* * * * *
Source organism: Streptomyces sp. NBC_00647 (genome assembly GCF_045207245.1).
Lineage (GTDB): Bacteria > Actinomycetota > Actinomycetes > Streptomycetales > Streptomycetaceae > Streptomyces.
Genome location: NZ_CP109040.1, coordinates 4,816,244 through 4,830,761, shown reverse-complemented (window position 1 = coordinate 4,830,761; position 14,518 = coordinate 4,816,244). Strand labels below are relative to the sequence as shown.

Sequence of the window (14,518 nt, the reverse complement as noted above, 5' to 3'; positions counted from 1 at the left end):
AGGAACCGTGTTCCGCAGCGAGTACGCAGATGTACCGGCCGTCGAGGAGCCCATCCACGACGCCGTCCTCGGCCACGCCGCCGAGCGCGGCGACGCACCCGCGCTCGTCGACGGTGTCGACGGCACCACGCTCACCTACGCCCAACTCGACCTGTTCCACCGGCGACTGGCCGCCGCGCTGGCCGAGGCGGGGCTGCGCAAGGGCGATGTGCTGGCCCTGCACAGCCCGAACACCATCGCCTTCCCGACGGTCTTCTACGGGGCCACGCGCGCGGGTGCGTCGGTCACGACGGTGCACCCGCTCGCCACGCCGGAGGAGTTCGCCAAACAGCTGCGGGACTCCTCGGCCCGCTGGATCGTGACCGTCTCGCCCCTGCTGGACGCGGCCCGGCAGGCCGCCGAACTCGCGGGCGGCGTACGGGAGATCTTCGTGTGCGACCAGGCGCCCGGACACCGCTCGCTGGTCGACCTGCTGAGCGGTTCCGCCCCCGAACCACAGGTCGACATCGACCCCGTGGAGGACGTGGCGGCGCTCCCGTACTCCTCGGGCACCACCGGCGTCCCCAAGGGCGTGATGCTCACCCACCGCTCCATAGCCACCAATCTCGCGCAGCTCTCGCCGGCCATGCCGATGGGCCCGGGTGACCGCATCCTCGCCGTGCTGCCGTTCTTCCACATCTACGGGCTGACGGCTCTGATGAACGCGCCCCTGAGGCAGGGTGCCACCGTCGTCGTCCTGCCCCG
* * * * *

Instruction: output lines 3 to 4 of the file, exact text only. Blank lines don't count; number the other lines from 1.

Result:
Genome location: NZ_CP109040.1, coordinates 4,816,244 through 4,830,761, shown reverse-complemented (window position 1 = coordinate 4,830,761; position 14,518 = coordinate 4,816,244). Strand labels below are relative to the sequence as shown.

Sequence of the window (14,518 nt, the reverse complement as noted above, 5' to 3'; positions counted from 1 at the left end):